Jack Thorne on his new play about Richard Burton and John Gielgud’s Hamlet: “Rehearsals can be brutal”
Sam Mendes was in New York before the pandemic, when he came across a book by little-known actor Richard L Sterne about his time on a legendary production of Hamlet on Broadway. This 1964 show was directed by John Gielgud, one of the greats of English theatre, and starred Richard Burton, then one half of the most famous couple on the planet. It proved an explosive mix.
Sterne’s book was called, rather prosaically, John Gielgud Directs Richard Burton Playing Hamlet: A Journal of Rehearsals but it offered an extraordinary insight into the tensions and the conflicts that went into making that show. And the source could not have been closer to the action. Stern went to great lengths to get the material, at one stage hiding under the stage to secretly record a discussion between the director and his star.
A few months after finding the book, Mendes came across a work by another member of the cast. Letters from an Actor by William Redfield – he was in the larger role of Guildenstern, where Sterne was simply the walk-on part of Gentleman – and the Oscar-winning director realised that the two accounts offered more than enough to create a great play.
Next week The Motive and the Cue, written by Jack Thorne and starring Johnny Flynn as Burton, Mark Gatiss as Gielgud and Tuppence Middleton as Elizabeth Taylor, opens at the National Theatre. It took these two accounts as its starting point to recreate the making of the play, exploring an extraordinary clash of personalities, of celebrity, and of classical versus modern theatre.
Mendes had sent the books to Thorne, whose work includes Harry Potter and the Cursed Child for theatre and His Dark Materials, Kiri and Help on TV, and the writer loved them. For Mendes, the interest lay in approaches to directing and changes in ideas of theatre. For Thorne it was different, and more emotional.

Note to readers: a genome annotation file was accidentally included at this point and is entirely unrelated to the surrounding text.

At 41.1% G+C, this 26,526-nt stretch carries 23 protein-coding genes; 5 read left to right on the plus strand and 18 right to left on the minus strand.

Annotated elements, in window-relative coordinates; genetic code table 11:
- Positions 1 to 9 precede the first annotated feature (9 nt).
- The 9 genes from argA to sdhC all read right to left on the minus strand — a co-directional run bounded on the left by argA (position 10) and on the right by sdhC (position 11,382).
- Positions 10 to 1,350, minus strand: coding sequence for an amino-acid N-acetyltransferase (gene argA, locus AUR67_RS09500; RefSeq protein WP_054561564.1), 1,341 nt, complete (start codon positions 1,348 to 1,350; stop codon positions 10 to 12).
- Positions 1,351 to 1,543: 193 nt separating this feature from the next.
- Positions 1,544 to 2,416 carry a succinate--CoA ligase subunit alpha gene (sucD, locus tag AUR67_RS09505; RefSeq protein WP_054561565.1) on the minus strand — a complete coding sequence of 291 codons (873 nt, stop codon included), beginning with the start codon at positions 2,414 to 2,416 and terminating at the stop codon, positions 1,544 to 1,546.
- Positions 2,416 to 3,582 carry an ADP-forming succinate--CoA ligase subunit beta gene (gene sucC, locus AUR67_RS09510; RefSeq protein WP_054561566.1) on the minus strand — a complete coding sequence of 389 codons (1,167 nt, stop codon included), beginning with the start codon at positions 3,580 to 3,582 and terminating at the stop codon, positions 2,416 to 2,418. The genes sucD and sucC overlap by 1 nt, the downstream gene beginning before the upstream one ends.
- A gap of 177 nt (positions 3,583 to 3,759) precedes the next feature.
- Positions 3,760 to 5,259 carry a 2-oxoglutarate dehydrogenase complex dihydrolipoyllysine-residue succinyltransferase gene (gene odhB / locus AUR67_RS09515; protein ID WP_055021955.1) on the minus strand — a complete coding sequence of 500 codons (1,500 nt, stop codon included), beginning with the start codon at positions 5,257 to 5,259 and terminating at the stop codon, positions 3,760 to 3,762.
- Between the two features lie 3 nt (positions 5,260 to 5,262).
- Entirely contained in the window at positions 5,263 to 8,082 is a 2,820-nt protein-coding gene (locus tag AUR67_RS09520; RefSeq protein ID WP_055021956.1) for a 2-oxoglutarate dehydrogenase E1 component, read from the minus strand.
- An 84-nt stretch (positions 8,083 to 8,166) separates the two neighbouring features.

Burton “was right in the centre of the melee. With Elizabeth Taylor, he was part of the most famous couple in the world and capable of doing what he wants”. Gielgud, on the other hand, was not.
He says, “It wasn’t until I worked out, separate from those two books, where Gielgud was at, that was the moment that locked it for me. He wasn’t in a great place at the time. The previous decades had been defined by him and Laurence Olivier, and Olivier was running the National Theatre. Gielgud was on the outside.”
Thorne says, “As someone who’s been in this industry for 20 years, I’ve seen that and I’ve seen what it feels like. That to me was really interesting to write about.”
As well as the two actors’ books, there was a wealth of documentary material for Thorne to trawl throug,h including Richard Burton’s diaries (though they don’t cover the rehearsals specifically, “you get a sense of where he was at”), Gielgud’s letters and all sorts beside.
“There was a lot, but that was delicious as I was in lockdown,” Thorne says. He would do phonics with his child in the morning, then his wife would take over and “I’d disappear into 1960s theatre, which was a gorgeous thing. Having those personalities rattling around my head during that bubble was glorious for me.”
Contrary to what casual theatre goers may think, following the rehearsal process on a show like this is ripe for dramatisation, Thorne says. “I love rehearsal processes, but many people don’t understand them. It’s not just, ‘Stand there, and stand there.’”